I was interviewed recently by a couple of authors who are writing a book on the history of art education. Okay, glad to contribute.
Then they called back, wanting to know if I would write a piece on the joy of teaching the subject. I occasionally get asked about the rewards of making art, but not teaching it. Here's the piece:
I retired from higher education seven years ago, and I quickly found that the long hours of studio solitude that I had so eagerly anticipated were a bit much. I missed teaching, and I soon found myself looking for a part-time job. I landed a great one at Fusion Academy, a middle/high school for students with various needs—cognitive, physical, and/or emotional.
We teach one student at a time here at Fusion. On the first day I ask them what they want to do in art class. No matter what they reply, I say, “Great!” An informed art teacher can take students to good places no matter where they start.
Often they want to learn to draw. I always start with the human face, because when they’re done, they can’t believe how good it looks, and they feel that they can draw anything now. And of course, they’re right.
“Okay, let’s get started,” I say. "Draw a face without my instruction. We'll call this the 'before' drawing.’" Their results often...well...would not have made Bob Ross feel threatened.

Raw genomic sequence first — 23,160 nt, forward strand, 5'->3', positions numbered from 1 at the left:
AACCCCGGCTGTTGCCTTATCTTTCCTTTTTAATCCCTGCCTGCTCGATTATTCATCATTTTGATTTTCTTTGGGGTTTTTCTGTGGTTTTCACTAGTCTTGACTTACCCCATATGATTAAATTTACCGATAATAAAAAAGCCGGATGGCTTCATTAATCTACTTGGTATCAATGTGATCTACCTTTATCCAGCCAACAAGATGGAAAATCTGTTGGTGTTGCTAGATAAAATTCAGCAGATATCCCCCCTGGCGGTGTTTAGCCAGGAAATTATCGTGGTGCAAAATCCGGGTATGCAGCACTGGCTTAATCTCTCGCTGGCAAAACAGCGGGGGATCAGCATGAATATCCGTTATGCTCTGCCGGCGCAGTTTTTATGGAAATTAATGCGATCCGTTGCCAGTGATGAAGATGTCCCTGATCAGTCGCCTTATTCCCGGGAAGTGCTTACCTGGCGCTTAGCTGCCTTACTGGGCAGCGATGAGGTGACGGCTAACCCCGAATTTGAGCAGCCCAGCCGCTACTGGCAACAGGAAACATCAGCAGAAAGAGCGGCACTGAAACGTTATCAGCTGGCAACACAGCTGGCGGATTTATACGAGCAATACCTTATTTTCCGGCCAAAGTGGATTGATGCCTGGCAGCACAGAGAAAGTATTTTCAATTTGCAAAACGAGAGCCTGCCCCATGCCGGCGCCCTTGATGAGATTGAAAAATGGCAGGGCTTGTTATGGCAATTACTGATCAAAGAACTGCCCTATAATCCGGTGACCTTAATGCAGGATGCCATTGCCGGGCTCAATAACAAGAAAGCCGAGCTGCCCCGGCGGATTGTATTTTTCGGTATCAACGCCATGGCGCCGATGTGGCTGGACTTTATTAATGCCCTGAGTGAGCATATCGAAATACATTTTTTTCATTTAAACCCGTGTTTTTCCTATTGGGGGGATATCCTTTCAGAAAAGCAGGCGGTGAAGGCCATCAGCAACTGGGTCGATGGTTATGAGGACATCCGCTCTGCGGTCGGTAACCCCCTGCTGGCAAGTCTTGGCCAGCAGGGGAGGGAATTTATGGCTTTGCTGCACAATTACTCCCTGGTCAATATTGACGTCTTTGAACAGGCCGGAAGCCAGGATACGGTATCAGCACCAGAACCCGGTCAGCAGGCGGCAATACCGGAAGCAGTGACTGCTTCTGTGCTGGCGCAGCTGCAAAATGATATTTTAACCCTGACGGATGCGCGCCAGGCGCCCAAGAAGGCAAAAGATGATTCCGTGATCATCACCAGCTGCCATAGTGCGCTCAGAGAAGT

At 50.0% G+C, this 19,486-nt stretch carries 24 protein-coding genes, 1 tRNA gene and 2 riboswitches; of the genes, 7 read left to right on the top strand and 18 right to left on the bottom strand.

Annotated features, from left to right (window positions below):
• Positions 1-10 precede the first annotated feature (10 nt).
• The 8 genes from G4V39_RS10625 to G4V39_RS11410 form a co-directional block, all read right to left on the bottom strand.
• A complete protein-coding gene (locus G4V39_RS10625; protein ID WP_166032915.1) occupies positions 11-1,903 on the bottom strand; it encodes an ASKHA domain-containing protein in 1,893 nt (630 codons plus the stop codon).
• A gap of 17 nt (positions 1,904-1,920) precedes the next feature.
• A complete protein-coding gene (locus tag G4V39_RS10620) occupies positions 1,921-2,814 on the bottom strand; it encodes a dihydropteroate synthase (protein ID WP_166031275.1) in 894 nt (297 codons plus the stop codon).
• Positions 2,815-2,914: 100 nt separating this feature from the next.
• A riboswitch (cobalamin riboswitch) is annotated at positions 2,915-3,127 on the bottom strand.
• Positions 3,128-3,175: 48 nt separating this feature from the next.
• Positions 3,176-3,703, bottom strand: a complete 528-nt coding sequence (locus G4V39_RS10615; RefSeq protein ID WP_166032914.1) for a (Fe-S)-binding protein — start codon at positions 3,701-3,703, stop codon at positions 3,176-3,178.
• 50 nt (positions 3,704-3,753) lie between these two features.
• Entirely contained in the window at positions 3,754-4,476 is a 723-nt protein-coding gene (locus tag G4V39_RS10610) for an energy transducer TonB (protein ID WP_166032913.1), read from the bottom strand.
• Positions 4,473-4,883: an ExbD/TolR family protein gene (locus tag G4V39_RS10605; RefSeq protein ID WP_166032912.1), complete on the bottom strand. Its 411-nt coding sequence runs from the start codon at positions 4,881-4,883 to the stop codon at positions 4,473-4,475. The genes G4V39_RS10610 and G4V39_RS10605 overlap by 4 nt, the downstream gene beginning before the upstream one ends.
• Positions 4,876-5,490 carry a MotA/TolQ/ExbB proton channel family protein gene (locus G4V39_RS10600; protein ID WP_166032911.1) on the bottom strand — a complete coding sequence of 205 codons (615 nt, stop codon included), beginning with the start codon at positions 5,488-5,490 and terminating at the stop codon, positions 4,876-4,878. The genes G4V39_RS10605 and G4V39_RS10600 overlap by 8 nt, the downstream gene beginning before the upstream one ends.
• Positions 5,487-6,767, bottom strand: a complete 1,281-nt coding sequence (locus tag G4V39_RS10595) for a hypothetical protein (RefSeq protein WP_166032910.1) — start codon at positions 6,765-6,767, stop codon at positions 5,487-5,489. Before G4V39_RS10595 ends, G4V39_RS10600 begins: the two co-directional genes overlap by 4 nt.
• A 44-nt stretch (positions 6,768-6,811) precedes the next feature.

“Okay," I continue as we begin phase two, "Artistic decision number one. This piece of paper is called the picture space. Turn it this way, it’s called landscape orientation. Turn it the other way, it’s called portrait orientation. We’re going to start by making an oval. Which way fills the picture space better?”
“See, we made an artistic decision before drawing a mark. Now, make an egg. We don’t want it too small. See what I drew here? This little oval gets lost with all that white space around it. We call that negative space. But look what happens when we make it too big. Not enough negative space. It looks cramped. So make your egg, the positive space, the right size for the picture space. And make each side of the egg a mirror opposite of the other. That means, don’t press hard with your pencil because you’ll be erasing until you get both sides right.”
I sit next to them and draw right along with them. As we go through the process, their expressions often go from curiosity to frustration to blankness and back; however, at a certain point they see what’s happening on their paper.
I keep watching and waiting as we approach that moment.
Then it happens.
Their eyebrows rise. Their lips part. The corners of their mouths turn upward. They lean back and stare at the paper. They might whisper a faint, “oh.” They often turn toward me, eyes shining.
“It’s a face!”
"M-hmm." They’ve discovered the artist within. The artist almost all of us are born with. The artist many never discover.
I could quit now, and they would never forget this moment. But of course we press on. When all of the features are the right shape and in the right place and we’ve added the shading, their expressions go back and forth between amazement and disbelief.
The example I've shown is not extreme. I have countless similar pairs of drawings. Okay, I’ve made them into competent illustrators, Now I turn my effort toward making them into competent artists.
More a-ha moments await us both.